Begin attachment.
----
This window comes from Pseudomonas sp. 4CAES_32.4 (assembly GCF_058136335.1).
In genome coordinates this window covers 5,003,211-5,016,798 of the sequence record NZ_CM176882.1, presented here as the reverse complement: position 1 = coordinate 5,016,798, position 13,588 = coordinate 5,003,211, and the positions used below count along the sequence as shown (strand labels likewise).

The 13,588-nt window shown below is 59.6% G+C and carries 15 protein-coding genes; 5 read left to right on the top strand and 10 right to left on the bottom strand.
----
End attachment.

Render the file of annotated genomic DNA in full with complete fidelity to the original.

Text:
This window comes from Pseudomonas sp. 4CAES_32.4 (assembly GCF_058136335.1).
In genome coordinates this window covers 5,003,211-5,016,798 of the sequence record NZ_CM176882.1, presented here as the reverse complement: position 1 = coordinate 5,016,798, position 13,588 = coordinate 5,003,211, and the positions used below count along the sequence as shown (strand labels likewise).

The 13,588-nt window shown below is 59.6% G+C and carries 15 protein-coding genes; 5 read left to right on the top strand and 10 right to left on the bottom strand.